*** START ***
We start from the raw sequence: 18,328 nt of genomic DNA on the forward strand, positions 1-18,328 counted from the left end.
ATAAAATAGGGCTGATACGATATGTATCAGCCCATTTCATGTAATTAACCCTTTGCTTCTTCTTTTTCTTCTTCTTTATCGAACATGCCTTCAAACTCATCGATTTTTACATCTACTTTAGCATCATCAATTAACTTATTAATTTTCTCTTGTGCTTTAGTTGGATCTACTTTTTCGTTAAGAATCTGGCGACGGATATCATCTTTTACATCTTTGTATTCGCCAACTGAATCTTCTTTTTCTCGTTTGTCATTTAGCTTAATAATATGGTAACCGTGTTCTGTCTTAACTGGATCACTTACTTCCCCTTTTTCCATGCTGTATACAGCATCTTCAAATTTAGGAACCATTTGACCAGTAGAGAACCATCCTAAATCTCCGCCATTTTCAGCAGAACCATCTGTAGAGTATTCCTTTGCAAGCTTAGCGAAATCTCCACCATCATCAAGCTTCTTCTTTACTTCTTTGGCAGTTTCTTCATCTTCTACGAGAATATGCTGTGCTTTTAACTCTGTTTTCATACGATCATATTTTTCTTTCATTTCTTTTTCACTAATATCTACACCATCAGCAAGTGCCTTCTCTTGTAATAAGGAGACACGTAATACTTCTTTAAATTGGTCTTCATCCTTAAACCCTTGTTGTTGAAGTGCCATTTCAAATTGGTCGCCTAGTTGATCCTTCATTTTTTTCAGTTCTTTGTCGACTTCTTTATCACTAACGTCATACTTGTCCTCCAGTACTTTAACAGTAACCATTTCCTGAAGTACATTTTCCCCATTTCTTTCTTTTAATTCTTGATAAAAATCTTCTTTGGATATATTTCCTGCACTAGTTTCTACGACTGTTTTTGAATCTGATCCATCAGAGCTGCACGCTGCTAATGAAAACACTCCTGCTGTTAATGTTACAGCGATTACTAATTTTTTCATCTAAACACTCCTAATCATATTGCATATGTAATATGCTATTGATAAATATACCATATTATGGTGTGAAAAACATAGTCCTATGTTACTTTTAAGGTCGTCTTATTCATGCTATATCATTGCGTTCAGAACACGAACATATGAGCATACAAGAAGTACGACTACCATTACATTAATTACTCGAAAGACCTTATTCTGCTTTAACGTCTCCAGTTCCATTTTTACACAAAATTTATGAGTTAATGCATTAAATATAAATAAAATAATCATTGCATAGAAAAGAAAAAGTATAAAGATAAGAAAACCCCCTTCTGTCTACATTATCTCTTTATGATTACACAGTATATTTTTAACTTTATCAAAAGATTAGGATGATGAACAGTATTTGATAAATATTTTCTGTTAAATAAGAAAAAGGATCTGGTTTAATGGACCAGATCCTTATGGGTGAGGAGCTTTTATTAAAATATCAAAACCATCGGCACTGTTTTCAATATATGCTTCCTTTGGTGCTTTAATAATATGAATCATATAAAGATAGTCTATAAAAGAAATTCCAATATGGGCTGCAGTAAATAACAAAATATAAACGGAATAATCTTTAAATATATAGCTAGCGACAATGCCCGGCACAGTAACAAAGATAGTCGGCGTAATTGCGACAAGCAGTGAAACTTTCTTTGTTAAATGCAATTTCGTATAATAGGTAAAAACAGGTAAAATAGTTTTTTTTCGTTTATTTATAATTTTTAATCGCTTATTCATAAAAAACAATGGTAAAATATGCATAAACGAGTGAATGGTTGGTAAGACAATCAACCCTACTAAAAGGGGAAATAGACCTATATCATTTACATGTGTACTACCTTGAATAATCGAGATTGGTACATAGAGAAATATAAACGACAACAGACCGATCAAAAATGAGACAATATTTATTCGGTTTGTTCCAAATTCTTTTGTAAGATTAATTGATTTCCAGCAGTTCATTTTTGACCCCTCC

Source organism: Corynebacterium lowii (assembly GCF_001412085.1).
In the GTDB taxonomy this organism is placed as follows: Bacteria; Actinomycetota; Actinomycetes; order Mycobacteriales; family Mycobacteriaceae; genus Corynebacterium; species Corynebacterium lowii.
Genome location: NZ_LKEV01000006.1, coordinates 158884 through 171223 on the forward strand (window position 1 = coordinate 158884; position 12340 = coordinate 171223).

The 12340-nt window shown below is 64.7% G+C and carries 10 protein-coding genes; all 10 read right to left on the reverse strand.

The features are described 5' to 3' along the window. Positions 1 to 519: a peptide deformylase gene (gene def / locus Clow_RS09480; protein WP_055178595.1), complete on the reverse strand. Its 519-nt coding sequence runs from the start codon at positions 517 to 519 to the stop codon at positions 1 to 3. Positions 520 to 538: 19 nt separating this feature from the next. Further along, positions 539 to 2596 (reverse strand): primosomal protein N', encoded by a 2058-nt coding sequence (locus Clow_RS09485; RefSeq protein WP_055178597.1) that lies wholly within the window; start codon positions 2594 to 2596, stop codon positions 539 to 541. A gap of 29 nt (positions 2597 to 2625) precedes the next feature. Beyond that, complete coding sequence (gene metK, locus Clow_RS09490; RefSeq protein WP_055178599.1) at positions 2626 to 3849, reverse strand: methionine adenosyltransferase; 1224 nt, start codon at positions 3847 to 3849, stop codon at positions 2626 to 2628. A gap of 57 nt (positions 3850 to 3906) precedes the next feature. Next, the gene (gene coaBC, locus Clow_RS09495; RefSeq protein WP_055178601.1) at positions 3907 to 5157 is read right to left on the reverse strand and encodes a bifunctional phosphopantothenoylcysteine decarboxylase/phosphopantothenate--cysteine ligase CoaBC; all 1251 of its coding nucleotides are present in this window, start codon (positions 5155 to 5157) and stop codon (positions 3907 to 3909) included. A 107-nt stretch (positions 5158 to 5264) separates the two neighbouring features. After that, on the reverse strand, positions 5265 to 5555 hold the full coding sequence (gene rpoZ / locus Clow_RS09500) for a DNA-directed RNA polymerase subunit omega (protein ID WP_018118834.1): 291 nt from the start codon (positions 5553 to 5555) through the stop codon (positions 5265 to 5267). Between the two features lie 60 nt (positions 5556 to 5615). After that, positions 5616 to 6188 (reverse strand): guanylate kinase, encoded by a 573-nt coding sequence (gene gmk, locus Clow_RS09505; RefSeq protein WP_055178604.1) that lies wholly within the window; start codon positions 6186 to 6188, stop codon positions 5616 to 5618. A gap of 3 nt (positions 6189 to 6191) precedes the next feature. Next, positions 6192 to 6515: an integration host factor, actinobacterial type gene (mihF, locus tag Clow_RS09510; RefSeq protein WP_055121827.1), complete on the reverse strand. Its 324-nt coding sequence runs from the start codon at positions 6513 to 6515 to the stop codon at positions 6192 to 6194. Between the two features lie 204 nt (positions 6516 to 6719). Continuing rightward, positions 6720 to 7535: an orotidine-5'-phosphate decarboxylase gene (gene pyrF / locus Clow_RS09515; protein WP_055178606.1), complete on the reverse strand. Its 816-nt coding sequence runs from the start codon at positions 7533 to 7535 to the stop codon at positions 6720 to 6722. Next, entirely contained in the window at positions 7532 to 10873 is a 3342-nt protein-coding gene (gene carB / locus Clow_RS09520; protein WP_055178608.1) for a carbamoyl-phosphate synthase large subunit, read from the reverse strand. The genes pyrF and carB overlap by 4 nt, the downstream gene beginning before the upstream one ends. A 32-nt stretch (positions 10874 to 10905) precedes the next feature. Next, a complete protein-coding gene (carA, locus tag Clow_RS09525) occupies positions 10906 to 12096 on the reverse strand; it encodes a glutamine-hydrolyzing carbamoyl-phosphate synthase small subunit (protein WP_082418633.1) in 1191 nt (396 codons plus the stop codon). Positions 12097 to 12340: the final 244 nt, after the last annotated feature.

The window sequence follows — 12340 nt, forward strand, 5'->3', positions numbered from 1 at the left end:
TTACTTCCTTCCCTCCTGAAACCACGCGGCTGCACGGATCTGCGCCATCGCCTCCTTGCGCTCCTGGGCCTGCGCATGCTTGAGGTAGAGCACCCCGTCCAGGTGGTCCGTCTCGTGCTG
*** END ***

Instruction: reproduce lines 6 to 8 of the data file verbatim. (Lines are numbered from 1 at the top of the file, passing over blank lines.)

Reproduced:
The 12340-nt window shown below is 64.7% G+C and carries 10 protein-coding genes; all 10 read right to left on the reverse strand.

The features are described 5' to 3' along the window. Positions 1 to 519: a peptide deformylase gene (gene def / locus Clow_RS09480; protein WP_055178595.1), complete on the reverse strand. Its 519-nt coding sequence runs from the start codon at positions 517 to 519 to the stop codon at positions 1 to 3. Positions 520 to 538: 19 nt separating this feature from the next. Further along, positions 539 to 2596 (reverse strand): primosomal protein N', encoded by a 2058-nt coding sequence (locus Clow_RS09485; RefSeq protein WP_055178597.1) that lies wholly within the window; start codon positions 2594 to 2596, stop codon positions 539 to 541. A gap of 29 nt (positions 2597 to 2625) precedes the next feature. Beyond that, complete coding sequence (gene metK, locus Clow_RS09490; RefSeq protein WP_055178599.1) at positions 2626 to 3849, reverse strand: methionine adenosyltransferase; 1224 nt, start codon at positions 3847 to 3849, stop codon at positions 2626 to 2628. A gap of 57 nt (positions 3850 to 3906) precedes the next feature. Next, the gene (gene coaBC, locus Clow_RS09495; RefSeq protein WP_055178601.1) at positions 3907 to 5157 is read right to left on the reverse strand and encodes a bifunctional phosphopantothenoylcysteine decarboxylase/phosphopantothenate--cysteine ligase CoaBC; all 1251 of its coding nucleotides are present in this window, start codon (positions 5155 to 5157) and stop codon (positions 3907 to 3909) included. A 107-nt stretch (positions 5158 to 5264) separates the two neighbouring features. After that, on the reverse strand, positions 5265 to 5555 hold the full coding sequence (gene rpoZ / locus Clow_RS09500) for a DNA-directed RNA polymerase subunit omega (protein ID WP_018118834.1): 291 nt from the start codon (positions 5553 to 5555) through the stop codon (positions 5265 to 5267). Between the two features lie 60 nt (positions 5556 to 5615). After that, positions 5616 to 6188 (reverse strand): guanylate kinase, encoded by a 573-nt coding sequence (gene gmk, locus Clow_RS09505; RefSeq protein WP_055178604.1) that lies wholly within the window; start codon positions 6186 to 6188, stop codon positions 5616 to 5618. A gap of 3 nt (positions 6189 to 6191) precedes the next feature. Next, positions 6192 to 6515: an integration host factor, actinobacterial type gene (mihF, locus tag Clow_RS09510; RefSeq protein WP_055121827.1), complete on the reverse strand. Its 324-nt coding sequence runs from the start codon at positions 6513 to 6515 to the stop codon at positions 6192 to 6194. Between the two features lie 204 nt (positions 6516 to 6719). Continuing rightward, positions 6720 to 7535: an orotidine-5'-phosphate decarboxylase gene (gene pyrF / locus Clow_RS09515; protein WP_055178606.1), complete on the reverse strand. Its 816-nt coding sequence runs from the start codon at positions 7533 to 7535 to the stop codon at positions 6720 to 6722. Next, entirely contained in the window at positions 7532 to 10873 is a 3342-nt protein-coding gene (gene carB / locus Clow_RS09520; protein WP_055178608.1) for a carbamoyl-phosphate synthase large subunit, read from the reverse strand. The genes pyrF and carB overlap by 4 nt, the downstream gene beginning before the upstream one ends. A 32-nt stretch (positions 10874 to 10905) precedes the next feature. Next, a complete protein-coding gene (carA, locus tag Clow_RS09525) occupies positions 10906 to 12096 on the reverse strand; it encodes a glutamine-hydrolyzing carbamoyl-phosphate synthase small subunit (protein WP_082418633.1) in 1191 nt (396 codons plus the stop codon). Positions 12097 to 12340: the final 244 nt, after the last annotated feature.

The window sequence follows — 12340 nt, forward strand, 5'->3', positions numbered from 1 at the left end: